¹ The way of cultivating an area of interest without real commitment and/or without knowledge at the required level.
    ² A person who pretends to be knowledgeable and well informed.
    ³ A job requiring skills and special training.
    Behave so as to make it appear that something is the case when in fact it is not.

    You'd better check for these things before issuing any assignment, asking for references and examples of executed assignments would be a good thing, which is quite the opposite of what you say here.
     
    Last edited: Dec 28, 2017
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  13. JSL
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    JSL Senior Member

    Make sure whoever does the work has some boating experience..... you don't want an "architects dream" ..... the corrections can be expensive
     
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  14. Angélique
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    Angélique aka Angel (only by name)

    Good point JSL ! - PAR also mentioned this important point in post #2 . . .
    It's a bit of a pity that some advice otherwise, but then they also contradict themselves, so I'll doubt there's any value in comments like the below one from post #13 . .
    TANSL, note your twisting and turning, just everywhere, first in post #6 you're advising a Naval Architect as the executor of the model job (see my post #26 about this), and then in post #13 you're falsely saying an experienced modeler, but without any naval design experience, could do the job too.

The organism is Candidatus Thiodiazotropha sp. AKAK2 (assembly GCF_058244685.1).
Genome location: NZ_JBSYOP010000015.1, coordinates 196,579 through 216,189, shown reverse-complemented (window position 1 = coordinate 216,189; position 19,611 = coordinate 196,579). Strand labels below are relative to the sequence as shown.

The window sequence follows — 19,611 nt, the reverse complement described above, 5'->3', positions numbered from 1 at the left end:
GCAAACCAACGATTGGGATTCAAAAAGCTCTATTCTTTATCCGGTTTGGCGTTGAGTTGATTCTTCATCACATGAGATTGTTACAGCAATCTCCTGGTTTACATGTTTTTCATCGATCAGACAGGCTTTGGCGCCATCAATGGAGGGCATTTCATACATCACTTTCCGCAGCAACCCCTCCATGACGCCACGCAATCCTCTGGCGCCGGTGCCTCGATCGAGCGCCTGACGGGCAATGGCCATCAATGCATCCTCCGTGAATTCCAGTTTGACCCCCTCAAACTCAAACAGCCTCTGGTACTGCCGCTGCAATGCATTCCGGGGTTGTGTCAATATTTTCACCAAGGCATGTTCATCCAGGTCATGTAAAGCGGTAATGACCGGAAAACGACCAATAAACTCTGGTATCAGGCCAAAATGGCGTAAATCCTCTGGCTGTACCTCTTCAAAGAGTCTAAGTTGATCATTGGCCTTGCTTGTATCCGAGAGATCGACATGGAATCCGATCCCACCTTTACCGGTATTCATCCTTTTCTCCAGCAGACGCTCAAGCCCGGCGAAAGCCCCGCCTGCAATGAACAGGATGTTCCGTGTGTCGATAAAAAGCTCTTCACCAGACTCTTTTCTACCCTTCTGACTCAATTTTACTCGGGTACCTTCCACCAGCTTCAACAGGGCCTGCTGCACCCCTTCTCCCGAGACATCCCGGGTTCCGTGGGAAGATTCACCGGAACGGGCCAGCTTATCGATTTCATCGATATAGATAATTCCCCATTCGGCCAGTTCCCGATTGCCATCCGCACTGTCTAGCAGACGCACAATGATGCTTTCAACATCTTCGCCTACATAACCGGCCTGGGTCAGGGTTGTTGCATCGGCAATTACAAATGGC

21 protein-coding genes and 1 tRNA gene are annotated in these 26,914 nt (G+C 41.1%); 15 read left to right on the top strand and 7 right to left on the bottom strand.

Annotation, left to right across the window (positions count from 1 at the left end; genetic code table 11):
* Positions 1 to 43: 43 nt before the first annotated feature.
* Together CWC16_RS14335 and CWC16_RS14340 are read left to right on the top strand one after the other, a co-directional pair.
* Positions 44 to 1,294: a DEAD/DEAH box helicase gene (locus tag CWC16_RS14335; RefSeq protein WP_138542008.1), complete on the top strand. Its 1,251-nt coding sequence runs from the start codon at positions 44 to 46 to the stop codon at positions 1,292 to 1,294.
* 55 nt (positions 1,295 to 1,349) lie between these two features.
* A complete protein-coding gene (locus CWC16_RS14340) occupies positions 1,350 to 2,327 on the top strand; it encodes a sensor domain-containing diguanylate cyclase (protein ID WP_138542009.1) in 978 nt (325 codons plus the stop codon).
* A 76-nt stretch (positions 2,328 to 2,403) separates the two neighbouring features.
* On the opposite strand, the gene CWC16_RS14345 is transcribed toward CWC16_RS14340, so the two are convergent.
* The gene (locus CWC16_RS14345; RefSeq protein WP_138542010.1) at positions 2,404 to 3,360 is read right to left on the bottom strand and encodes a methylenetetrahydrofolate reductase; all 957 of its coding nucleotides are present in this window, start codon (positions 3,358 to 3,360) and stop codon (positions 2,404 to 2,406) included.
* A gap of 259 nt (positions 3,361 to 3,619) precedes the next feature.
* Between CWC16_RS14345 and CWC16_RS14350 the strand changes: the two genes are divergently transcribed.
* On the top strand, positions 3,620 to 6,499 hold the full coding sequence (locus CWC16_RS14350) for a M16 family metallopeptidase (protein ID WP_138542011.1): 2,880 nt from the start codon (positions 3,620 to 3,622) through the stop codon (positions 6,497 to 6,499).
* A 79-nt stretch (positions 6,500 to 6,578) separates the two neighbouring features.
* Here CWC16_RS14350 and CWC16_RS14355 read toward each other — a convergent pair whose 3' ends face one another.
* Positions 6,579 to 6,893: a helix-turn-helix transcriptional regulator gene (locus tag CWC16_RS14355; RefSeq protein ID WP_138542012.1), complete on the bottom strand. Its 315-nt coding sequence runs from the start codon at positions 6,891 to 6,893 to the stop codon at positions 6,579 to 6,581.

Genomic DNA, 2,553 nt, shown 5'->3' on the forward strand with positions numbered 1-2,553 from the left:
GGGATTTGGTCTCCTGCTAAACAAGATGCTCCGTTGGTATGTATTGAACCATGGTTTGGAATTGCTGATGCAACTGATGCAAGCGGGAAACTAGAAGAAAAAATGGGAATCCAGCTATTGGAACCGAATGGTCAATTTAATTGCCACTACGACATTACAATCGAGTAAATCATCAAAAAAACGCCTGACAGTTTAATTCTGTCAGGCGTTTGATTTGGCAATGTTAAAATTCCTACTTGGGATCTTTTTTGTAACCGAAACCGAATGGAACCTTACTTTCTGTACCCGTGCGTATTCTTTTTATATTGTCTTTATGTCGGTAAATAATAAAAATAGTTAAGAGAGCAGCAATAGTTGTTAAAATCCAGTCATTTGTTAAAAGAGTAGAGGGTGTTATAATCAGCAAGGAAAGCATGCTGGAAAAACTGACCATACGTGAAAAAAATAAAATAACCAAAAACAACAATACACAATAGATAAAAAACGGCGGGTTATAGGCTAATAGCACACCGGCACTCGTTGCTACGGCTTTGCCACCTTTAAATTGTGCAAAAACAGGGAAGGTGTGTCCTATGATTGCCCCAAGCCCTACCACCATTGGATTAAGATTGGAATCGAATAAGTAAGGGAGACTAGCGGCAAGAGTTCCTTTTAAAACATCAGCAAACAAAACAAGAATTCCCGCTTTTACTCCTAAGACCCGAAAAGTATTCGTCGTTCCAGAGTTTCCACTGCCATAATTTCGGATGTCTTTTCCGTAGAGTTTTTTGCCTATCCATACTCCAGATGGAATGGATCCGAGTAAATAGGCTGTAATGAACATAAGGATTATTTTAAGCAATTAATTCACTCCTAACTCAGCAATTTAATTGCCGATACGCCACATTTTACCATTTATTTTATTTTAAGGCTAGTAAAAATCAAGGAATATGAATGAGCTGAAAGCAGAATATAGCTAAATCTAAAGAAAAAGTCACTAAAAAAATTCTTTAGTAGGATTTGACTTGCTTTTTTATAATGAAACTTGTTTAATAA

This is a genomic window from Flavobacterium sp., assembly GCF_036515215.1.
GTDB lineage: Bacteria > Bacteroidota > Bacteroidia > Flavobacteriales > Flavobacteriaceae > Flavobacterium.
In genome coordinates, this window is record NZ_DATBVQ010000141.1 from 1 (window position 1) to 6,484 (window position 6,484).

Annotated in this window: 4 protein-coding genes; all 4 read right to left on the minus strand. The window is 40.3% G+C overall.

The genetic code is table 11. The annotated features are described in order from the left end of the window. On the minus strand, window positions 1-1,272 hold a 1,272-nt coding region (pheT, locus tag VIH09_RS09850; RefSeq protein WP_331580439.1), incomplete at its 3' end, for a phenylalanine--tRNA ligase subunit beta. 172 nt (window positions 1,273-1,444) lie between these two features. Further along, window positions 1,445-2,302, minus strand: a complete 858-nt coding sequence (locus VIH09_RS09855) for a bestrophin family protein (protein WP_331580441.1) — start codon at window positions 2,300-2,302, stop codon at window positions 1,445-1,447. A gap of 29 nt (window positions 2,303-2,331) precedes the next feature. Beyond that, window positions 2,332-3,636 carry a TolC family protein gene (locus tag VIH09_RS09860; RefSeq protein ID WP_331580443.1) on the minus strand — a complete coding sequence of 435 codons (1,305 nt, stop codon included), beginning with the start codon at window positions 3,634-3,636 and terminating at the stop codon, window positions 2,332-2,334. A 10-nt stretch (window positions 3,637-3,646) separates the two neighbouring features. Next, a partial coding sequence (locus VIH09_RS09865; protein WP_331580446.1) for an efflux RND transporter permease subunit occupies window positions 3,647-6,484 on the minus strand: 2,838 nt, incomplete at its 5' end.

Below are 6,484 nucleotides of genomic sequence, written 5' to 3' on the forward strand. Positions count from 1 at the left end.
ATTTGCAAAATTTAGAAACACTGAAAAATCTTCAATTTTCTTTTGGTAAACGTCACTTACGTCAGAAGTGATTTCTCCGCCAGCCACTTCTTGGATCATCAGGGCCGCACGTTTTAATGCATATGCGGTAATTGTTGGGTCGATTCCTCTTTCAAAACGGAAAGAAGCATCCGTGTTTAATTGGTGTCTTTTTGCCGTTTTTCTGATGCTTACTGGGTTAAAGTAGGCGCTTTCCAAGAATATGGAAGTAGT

Well if so, then why first advising the costs of a Naval Architect for the job, when this is not necessary at all in your own view . . :confused: . . ?

    And I'll tell you, if you want to float the boat level, on its original draft, and also want to maintain the original stability, after getting another interior plus some layout changes, then sure you'll need anyone who's involved to be experienced in what they do to anything that floats.

    So I'll regard your advice here to be very false.

    BTW, this doesn't look to me as such a major job, on an already existing boat, that it would necessarily take a Naval Architect to be involved, in my view an experienced boat designer/builder with proven products would be ideal here, just sit around the table with them and talk it over, and act from there.
     
    Last edited: Dec 30, 2017

  15. Angélique
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    Angélique aka Angel (only by name)

    Ad Hoc, who runs a great Naval Architecture office in Japan agrees with you, and says it as follows in the thread ‘‘The use of a decision matrix to prioritize SOR items in the boat design process’’ post #31
    In my opinion only the greatest dare to tell their clients pre contract what they need to hear, and not only what they want to hear at that time, which prevents incorrect expectations after the contract has been established, and ultimately their clients benefit highly from this sincere method of work.
     
    Last edited: Dec 31, 2017